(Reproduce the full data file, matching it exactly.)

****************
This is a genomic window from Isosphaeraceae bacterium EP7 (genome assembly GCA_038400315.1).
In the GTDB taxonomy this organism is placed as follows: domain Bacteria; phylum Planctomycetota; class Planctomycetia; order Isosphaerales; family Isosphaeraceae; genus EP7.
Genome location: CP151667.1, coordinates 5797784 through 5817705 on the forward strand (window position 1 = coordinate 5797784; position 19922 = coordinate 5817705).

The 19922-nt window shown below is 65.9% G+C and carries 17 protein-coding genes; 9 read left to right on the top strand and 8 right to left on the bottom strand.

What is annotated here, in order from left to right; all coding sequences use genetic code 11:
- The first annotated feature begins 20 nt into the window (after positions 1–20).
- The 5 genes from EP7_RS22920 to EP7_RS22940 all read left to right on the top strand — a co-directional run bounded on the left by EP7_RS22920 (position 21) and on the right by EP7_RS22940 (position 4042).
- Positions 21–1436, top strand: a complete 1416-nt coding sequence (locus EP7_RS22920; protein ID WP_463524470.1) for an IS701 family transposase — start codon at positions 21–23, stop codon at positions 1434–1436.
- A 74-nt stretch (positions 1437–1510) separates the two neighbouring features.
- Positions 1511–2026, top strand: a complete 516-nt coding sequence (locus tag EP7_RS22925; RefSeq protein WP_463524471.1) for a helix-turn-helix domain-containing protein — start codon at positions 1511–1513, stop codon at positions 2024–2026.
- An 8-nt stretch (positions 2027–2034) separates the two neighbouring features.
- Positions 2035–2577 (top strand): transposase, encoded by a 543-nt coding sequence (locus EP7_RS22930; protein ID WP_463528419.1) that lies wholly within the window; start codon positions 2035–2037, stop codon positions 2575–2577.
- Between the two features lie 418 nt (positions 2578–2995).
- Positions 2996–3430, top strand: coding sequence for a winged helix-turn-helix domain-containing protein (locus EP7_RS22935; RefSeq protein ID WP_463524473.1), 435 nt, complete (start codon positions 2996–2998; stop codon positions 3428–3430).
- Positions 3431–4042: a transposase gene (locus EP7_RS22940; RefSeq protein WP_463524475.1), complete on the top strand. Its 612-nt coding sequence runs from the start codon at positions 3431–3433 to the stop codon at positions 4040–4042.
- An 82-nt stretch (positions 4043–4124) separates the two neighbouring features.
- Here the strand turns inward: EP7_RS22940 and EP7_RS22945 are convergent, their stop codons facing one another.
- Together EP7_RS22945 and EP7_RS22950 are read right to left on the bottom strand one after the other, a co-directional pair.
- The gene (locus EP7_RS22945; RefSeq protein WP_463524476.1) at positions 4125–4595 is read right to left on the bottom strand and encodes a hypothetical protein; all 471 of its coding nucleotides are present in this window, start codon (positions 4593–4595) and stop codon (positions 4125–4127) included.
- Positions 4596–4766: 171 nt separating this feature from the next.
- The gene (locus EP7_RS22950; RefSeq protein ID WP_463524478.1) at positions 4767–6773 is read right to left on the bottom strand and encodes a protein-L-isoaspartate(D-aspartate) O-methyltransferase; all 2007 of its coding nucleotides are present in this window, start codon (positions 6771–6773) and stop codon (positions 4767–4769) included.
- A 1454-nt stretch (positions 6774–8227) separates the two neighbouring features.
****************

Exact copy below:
This is a genomic window from Isosphaeraceae bacterium EP7 (genome assembly GCA_038400315.1).
In the GTDB taxonomy this organism is placed as follows: domain Bacteria; phylum Planctomycetota; class Planctomycetia; order Isosphaerales; family Isosphaeraceae; genus EP7.
Genome location: CP151667.1, coordinates 5797784 through 5817705 on the forward strand (window position 1 = coordinate 5797784; position 19922 = coordinate 5817705).

The 19922-nt window shown below is 65.9% G+C and carries 17 protein-coding genes; 9 read left to right on the top strand and 8 right to left on the bottom strand.

What is annotated here, in order from left to right; all coding sequences use genetic code 11:
- The first annotated feature begins 20 nt into the window (after positions 1–20).
- The 5 genes from EP7_RS22920 to EP7_RS22940 all read left to right on the top strand — a co-directional run bounded on the left by EP7_RS22920 (position 21) and on the right by EP7_RS22940 (position 4042).
- Positions 21–1436, top strand: a complete 1416-nt coding sequence (locus EP7_RS22920; protein ID WP_463524470.1) for an IS701 family transposase — start codon at positions 21–23, stop codon at positions 1434–1436.
- A 74-nt stretch (positions 1437–1510) separates the two neighbouring features.
- Positions 1511–2026, top strand: a complete 516-nt coding sequence (locus tag EP7_RS22925; RefSeq protein WP_463524471.1) for a helix-turn-helix domain-containing protein — start codon at positions 1511–1513, stop codon at positions 2024–2026.
- An 8-nt stretch (positions 2027–2034) separates the two neighbouring features.
- Positions 2035–2577 (top strand): transposase, encoded by a 543-nt coding sequence (locus EP7_RS22930; protein ID WP_463528419.1) that lies wholly within the window; start codon positions 2035–2037, stop codon positions 2575–2577.
- Between the two features lie 418 nt (positions 2578–2995).
- Positions 2996–3430, top strand: coding sequence for a winged helix-turn-helix domain-containing protein (locus EP7_RS22935; RefSeq protein ID WP_463524473.1), 435 nt, complete (start codon positions 2996–2998; stop codon positions 3428–3430).
- Positions 3431–4042: a transposase gene (locus EP7_RS22940; RefSeq protein WP_463524475.1), complete on the top strand. Its 612-nt coding sequence runs from the start codon at positions 3431–3433 to the stop codon at positions 4040–4042.
- An 82-nt stretch (positions 4043–4124) separates the two neighbouring features.
- Here the strand turns inward: EP7_RS22940 and EP7_RS22945 are convergent, their stop codons facing one another.
- Together EP7_RS22945 and EP7_RS22950 are read right to left on the bottom strand one after the other, a co-directional pair.
- The gene (locus EP7_RS22945; RefSeq protein WP_463524476.1) at positions 4125–4595 is read right to left on the bottom strand and encodes a hypothetical protein; all 471 of its coding nucleotides are present in this window, start codon (positions 4593–4595) and stop codon (positions 4125–4127) included.
- Positions 4596–4766: 171 nt separating this feature from the next.
- The gene (locus EP7_RS22950; RefSeq protein ID WP_463524478.1) at positions 4767–6773 is read right to left on the bottom strand and encodes a protein-L-isoaspartate(D-aspartate) O-methyltransferase; all 2007 of its coding nucleotides are present in this window, start codon (positions 6771–6773) and stop codon (positions 4767–4769) included.
- A 1454-nt stretch (positions 6774–8227) separates the two neighbouring features.